By 2 am all of the Titanic lifeboats had been lowered.  Only four collapsible Engelhard boats were left.  Collapsibles A and B were lashed upside down on the roof of the Officers Quarters.  Collapsible D was loaded with only 15 women and so Lightoller allowed men on the boat to try and make up the numbers to 47.  Lightoller refused to go in the collapsible when asked by Chief Officer Wilde.

Lightoller tried to release Collapsible B but as the Titanic lunged forward, Lightoller was swept into the sea.  For a short time he was sucked under the water but as the boilers blew he was catapulted to the surface alongside Collapsible B.

He managed to save about 30 men on the upturned collapsible B.  Amongst them were the two Marconi Operators; Phillips and Bride.  Sadly Bride passed away during the wait for rescue.  Colonel Archibald Gracie was saved on the boat.

During the Carpathia rescue Lightoller was transferred into lifeboat 12 which became overcrowded but withheld in the water and was the last boat to be rescued.

Upon arrival in New York, Lightoller testified at the American Enquiry.  He defended the honour of Captain Smith and of the White Star Line.  (See Enquiry chapter).

Following both Enquiries, Lightoller returned to sea as Fist Officer on the RMS Oceanic.  During First World War, the RMS Oceanic became the HMS Oceanic, an armed merchant cruiser.  Lightoller was appointed Lieutenant in the Royal Navy.  Oceanic was granted Northern Patrol.  Oceanic was too big to charter these waters.  On 8th September 1914, the HMS Oceanic ran aground near the Island of Foula.  She broke up and another ship was lost.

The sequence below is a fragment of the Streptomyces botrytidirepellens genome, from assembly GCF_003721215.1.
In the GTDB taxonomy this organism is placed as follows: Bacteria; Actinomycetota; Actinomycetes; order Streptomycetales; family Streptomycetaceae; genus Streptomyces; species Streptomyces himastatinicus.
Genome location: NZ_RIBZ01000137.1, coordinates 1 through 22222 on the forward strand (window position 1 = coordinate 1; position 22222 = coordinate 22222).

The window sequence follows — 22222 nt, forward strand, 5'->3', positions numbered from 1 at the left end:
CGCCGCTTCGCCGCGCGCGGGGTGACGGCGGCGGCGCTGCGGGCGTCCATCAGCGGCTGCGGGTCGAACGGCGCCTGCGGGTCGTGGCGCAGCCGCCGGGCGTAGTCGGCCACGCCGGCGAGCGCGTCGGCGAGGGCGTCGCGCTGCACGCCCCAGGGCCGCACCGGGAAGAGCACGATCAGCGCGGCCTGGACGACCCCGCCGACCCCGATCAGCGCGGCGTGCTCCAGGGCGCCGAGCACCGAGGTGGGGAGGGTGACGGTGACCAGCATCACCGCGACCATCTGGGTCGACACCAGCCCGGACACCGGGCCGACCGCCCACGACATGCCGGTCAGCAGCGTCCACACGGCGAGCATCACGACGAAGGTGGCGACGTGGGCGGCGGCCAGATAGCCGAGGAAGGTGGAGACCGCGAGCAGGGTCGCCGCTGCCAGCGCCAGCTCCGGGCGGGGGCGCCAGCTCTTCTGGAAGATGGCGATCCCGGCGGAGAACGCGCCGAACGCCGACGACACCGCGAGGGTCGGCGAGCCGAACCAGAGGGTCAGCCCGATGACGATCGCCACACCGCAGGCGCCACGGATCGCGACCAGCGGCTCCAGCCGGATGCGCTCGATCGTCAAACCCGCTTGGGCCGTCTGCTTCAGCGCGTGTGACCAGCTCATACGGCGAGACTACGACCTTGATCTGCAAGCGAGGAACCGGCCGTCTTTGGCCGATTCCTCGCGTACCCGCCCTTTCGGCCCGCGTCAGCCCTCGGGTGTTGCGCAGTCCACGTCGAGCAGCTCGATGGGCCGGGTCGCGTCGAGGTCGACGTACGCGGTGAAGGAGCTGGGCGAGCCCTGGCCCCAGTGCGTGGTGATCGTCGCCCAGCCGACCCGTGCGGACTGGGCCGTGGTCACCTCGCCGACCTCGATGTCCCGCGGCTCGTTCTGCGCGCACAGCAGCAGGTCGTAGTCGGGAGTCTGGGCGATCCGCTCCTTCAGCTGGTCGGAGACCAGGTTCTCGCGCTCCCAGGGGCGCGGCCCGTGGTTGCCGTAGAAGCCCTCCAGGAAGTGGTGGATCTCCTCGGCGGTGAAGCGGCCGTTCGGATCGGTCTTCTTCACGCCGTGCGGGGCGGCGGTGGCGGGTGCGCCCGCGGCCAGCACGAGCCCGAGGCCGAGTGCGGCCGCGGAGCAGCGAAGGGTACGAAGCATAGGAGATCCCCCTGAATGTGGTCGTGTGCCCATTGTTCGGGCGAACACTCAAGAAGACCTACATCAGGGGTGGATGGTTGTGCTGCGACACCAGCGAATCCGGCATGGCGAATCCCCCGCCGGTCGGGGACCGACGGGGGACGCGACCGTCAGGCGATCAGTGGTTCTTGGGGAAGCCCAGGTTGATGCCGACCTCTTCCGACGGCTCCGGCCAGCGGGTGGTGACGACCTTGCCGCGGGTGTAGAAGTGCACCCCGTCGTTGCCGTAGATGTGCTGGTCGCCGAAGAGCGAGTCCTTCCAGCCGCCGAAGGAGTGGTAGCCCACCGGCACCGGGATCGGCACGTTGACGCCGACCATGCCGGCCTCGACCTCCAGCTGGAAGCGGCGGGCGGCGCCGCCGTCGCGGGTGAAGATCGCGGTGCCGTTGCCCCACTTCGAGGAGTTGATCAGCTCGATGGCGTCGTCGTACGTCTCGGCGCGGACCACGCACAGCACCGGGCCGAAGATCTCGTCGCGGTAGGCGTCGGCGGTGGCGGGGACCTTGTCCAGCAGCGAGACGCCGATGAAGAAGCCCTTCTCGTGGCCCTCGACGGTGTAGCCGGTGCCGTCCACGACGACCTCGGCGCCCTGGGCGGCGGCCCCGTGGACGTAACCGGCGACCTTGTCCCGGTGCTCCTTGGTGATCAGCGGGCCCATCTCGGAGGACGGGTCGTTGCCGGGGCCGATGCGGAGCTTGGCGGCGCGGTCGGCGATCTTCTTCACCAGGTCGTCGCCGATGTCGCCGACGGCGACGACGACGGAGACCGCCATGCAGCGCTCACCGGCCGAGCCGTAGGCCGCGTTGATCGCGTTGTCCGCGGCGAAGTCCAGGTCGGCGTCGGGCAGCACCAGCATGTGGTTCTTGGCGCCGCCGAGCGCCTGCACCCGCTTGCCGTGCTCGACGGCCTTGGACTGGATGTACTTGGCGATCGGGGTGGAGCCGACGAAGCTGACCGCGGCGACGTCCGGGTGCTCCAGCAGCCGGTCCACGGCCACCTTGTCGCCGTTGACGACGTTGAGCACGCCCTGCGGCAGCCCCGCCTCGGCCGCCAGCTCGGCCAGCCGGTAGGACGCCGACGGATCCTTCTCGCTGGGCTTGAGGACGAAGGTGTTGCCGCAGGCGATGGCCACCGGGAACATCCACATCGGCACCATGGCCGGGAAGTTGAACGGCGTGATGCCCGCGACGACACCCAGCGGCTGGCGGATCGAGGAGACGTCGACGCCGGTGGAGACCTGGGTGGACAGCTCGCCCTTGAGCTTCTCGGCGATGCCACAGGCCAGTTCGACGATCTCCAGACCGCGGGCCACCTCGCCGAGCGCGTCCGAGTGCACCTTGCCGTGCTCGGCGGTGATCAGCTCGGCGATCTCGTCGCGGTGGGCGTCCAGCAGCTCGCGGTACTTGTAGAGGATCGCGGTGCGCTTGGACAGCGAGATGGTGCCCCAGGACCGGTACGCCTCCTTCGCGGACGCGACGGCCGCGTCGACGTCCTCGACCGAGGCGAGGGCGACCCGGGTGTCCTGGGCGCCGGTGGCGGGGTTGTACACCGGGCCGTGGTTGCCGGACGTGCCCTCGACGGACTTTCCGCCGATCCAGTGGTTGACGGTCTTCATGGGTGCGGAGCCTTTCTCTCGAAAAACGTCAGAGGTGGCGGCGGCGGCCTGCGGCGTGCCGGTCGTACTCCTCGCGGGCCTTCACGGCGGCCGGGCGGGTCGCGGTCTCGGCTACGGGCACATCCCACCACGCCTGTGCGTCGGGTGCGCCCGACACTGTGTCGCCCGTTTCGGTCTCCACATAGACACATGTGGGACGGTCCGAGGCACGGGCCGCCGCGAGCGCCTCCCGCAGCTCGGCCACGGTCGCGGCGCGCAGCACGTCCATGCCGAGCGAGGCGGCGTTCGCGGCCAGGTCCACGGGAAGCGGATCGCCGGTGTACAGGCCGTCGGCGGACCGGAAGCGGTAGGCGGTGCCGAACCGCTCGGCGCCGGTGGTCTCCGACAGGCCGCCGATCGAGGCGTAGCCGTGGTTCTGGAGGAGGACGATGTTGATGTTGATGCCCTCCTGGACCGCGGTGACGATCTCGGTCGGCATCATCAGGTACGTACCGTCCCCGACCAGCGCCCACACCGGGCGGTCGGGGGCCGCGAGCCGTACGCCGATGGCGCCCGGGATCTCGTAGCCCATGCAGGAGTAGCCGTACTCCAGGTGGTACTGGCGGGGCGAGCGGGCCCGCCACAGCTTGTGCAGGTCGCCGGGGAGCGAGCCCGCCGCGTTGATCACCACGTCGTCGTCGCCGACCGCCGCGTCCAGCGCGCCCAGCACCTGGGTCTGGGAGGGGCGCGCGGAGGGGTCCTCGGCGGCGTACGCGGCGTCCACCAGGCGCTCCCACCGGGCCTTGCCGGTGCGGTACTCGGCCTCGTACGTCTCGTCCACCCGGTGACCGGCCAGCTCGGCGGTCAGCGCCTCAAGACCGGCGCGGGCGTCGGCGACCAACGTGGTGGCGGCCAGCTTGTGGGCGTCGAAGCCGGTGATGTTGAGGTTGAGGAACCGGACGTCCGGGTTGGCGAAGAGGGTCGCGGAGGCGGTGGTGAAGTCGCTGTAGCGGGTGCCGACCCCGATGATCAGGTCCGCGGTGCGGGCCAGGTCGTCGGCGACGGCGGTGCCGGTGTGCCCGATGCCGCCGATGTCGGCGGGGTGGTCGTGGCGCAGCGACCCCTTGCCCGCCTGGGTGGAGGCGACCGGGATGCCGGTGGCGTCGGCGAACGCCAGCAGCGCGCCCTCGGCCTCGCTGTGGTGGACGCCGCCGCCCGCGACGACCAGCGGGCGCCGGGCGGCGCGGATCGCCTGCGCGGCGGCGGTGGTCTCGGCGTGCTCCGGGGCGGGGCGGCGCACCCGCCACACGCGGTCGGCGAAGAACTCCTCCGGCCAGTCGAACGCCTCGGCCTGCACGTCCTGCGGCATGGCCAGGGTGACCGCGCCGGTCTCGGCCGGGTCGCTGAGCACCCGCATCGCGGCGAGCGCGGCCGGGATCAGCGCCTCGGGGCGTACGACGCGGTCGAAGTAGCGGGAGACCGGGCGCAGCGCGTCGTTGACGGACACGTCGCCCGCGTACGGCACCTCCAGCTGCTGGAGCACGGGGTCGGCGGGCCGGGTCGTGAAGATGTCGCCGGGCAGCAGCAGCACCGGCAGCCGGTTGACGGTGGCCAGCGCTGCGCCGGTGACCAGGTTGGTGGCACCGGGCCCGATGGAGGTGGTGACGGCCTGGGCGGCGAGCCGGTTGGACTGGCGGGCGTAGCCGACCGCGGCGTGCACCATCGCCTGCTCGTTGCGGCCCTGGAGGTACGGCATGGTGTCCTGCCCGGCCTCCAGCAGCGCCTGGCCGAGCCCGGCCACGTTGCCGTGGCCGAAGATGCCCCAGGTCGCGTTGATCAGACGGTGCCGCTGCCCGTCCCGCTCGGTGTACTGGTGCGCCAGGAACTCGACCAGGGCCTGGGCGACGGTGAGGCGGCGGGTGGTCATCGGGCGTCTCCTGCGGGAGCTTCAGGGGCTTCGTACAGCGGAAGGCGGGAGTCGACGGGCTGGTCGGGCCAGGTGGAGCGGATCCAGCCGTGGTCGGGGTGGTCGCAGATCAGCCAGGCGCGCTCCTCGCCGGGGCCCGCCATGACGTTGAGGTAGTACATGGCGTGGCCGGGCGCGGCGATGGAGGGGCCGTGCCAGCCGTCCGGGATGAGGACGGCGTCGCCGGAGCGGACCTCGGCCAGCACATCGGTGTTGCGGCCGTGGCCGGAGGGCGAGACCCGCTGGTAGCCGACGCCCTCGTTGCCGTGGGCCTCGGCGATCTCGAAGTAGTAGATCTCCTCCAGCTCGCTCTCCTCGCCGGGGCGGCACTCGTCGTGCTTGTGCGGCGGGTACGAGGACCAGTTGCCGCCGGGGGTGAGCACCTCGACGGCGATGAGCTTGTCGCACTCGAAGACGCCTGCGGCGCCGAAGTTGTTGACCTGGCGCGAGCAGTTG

Lightoller took assignment Campania which had been converted to a sea plane carrier.  Lightoller became an observer in a short 184 sea plane.

By the end of 1918, Lightoller had become (earned) a full Commander.  He returned to the White Star Line and was appointed Chief Officer in the RMS Celtic.

After a 20 year career with the White Star Line he reluctantly retired because promotions within the White Star Line were not forthcoming because of the stigma attached behind Titanic Officers.  In Lightoller’s opinion the White Star Line had adopted a doctrine that passengers did not want to sail on ships whose command lay in the hands of Officers from the Titanic. Lightoller was dismayed that he did not become First Officer of the highly successful RMS Olympic.

In the early 1930s, he wrote his autobiography “Titanic and other Ships”.  His wife had been insisting that he wrote it for many years especially after the Titanic disaster.  The dedication in the book reads “[to my] persistent wife, who made me do it.”

In his retirement, Lightoller purchased the “Sundowner.”  On the 31st may 1940 at the age of 66, he was asked by the Admiralty to surrender his vessel as it was need in a rescue mission to Dunkirk.  Lightoller would not let the Admiralty take control of the ship unless he and his eldest son Roger were behind the wheel.

On the beech at Dunkirk, Lightoller managed to squeeze 130 men into the Sundowner.

By the age of 72, Lightoller had retired for good except for running a peaceful boatyard called Richmond Slipways.  He built motor launches for the London River Police.

Finally on the 8th December 1952 he died and was cremated at Mortlake Crematorium, Richmond upon Thames, England.


  © TPD Turner 2001-2014